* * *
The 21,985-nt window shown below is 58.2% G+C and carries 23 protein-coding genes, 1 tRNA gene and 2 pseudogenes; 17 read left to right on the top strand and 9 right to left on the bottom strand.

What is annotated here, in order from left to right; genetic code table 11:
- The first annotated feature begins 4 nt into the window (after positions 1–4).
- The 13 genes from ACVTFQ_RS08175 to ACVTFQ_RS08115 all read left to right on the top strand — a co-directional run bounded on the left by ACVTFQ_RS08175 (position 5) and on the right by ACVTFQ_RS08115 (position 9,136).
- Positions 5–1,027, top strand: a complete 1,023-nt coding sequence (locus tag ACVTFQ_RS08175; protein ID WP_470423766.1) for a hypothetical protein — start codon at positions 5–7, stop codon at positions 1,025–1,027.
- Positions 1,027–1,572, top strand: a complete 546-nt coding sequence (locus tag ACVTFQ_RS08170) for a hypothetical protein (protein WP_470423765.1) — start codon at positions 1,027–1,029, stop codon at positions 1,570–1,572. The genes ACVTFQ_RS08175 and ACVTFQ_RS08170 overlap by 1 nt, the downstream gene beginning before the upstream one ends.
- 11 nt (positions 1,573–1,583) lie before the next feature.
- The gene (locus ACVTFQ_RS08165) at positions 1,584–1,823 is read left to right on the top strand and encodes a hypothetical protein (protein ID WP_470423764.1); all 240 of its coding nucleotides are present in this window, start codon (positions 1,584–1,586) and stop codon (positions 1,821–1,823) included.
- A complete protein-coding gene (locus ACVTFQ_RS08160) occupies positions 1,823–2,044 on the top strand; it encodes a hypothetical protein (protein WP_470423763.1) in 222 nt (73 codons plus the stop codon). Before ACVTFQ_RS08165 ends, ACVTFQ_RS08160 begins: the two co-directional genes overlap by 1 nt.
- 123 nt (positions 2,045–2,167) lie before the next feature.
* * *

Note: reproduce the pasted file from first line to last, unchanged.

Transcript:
The 21,985-nt window shown below is 58.2% G+C and carries 23 protein-coding genes, 1 tRNA gene and 2 pseudogenes; 17 read left to right on the top strand and 9 right to left on the bottom strand.

What is annotated here, in order from left to right; genetic code table 11:
- The first annotated feature begins 4 nt into the window (after positions 1–4).
- The 13 genes from ACVTFQ_RS08175 to ACVTFQ_RS08115 all read left to right on the top strand — a co-directional run bounded on the left by ACVTFQ_RS08175 (position 5) and on the right by ACVTFQ_RS08115 (position 9,136).
- Positions 5–1,027, top strand: a complete 1,023-nt coding sequence (locus tag ACVTFQ_RS08175; protein ID WP_470423766.1) for a hypothetical protein — start codon at positions 5–7, stop codon at positions 1,025–1,027.
- Positions 1,027–1,572, top strand: a complete 546-nt coding sequence (locus tag ACVTFQ_RS08170) for a hypothetical protein (protein WP_470423765.1) — start codon at positions 1,027–1,029, stop codon at positions 1,570–1,572. The genes ACVTFQ_RS08175 and ACVTFQ_RS08170 overlap by 1 nt, the downstream gene beginning before the upstream one ends.
- 11 nt (positions 1,573–1,583) lie before the next feature.
- The gene (locus ACVTFQ_RS08165) at positions 1,584–1,823 is read left to right on the top strand and encodes a hypothetical protein (protein ID WP_470423764.1); all 240 of its coding nucleotides are present in this window, start codon (positions 1,584–1,586) and stop codon (positions 1,821–1,823) included.
- A complete protein-coding gene (locus ACVTFQ_RS08160) occupies positions 1,823–2,044 on the top strand; it encodes a hypothetical protein (protein WP_470423763.1) in 222 nt (73 codons plus the stop codon). Before ACVTFQ_RS08165 ends, ACVTFQ_RS08160 begins: the two co-directional genes overlap by 1 nt.
- 123 nt (positions 2,045–2,167) lie before the next feature.